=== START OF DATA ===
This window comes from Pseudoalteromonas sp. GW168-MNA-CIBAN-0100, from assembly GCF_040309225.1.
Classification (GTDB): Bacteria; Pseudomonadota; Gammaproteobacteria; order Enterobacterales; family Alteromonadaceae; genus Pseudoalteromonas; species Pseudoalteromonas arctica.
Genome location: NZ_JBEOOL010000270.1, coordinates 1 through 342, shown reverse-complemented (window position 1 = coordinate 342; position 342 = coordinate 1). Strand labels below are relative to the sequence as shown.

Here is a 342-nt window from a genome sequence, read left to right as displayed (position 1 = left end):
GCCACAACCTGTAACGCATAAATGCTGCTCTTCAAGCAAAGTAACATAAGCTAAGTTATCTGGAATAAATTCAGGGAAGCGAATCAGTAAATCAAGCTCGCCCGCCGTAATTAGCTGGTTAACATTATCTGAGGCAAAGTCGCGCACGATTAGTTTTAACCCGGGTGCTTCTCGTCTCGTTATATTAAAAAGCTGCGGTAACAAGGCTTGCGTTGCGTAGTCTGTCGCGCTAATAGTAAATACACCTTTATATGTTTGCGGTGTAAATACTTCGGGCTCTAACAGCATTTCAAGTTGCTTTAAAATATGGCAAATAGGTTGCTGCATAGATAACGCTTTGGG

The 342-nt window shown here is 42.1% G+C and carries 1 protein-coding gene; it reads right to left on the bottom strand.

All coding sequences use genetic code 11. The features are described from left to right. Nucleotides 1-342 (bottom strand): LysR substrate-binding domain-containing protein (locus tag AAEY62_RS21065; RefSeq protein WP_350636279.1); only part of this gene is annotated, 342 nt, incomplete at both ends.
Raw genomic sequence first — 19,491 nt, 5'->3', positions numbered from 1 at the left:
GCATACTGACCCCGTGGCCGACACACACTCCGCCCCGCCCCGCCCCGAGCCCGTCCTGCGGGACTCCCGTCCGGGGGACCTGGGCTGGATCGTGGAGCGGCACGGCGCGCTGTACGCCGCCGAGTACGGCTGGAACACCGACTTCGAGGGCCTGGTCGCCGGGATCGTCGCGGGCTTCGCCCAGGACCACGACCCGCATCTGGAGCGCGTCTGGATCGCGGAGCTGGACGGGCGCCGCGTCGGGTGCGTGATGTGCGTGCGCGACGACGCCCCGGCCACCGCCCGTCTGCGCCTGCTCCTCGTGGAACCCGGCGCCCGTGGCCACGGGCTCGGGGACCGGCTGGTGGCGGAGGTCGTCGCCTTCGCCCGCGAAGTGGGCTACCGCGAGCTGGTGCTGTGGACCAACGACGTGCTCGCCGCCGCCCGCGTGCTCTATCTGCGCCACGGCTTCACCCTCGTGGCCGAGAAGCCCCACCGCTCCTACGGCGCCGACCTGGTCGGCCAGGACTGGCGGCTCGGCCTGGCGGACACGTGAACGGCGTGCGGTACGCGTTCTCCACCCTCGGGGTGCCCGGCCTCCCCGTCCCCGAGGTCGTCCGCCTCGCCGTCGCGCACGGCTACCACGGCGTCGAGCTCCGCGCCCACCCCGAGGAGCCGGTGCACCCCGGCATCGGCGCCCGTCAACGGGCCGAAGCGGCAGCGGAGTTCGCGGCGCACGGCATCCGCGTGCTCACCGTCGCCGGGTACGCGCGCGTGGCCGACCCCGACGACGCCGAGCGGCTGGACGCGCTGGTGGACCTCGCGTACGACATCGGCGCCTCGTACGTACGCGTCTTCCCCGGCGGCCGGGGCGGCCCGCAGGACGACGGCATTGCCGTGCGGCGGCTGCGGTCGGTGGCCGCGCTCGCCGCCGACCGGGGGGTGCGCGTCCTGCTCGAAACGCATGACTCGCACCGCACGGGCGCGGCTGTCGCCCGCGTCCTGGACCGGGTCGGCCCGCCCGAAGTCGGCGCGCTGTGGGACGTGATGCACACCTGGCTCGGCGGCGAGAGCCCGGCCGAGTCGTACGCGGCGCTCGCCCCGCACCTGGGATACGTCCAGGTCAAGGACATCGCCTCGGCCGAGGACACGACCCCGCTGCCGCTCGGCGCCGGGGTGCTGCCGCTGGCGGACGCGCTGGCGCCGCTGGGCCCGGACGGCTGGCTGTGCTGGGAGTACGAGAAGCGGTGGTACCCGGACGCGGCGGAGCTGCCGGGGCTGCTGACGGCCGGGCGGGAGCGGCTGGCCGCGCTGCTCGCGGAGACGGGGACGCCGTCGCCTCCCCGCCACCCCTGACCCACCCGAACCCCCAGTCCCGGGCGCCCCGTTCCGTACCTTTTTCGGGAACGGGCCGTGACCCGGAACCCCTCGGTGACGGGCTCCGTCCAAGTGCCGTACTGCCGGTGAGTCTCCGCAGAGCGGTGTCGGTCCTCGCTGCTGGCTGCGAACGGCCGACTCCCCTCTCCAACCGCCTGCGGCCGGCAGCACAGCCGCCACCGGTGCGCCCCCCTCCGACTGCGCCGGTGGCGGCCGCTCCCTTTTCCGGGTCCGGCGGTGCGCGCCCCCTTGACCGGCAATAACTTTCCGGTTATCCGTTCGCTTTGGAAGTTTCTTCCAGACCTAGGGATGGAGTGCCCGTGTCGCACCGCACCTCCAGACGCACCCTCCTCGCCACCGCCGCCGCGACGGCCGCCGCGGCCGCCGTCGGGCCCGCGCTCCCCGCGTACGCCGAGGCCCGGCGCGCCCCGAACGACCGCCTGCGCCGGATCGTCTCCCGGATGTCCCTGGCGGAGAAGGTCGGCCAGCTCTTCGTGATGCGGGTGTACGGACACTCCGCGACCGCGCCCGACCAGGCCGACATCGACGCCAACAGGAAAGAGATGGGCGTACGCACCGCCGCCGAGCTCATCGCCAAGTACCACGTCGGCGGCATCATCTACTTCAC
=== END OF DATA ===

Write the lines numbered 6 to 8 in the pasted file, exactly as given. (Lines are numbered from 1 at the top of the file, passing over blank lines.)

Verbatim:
The 342-nt window shown here is 42.1% G+C and carries 1 protein-coding gene; it reads right to left on the bottom strand.

All coding sequences use genetic code 11. The features are described from left to right. Nucleotides 1-342 (bottom strand): LysR substrate-binding domain-containing protein (locus tag AAEY62_RS21065; RefSeq protein WP_350636279.1); only part of this gene is annotated, 342 nt, incomplete at both ends.
Raw genomic sequence first — 19,491 nt, 5'->3', positions numbered from 1 at the left: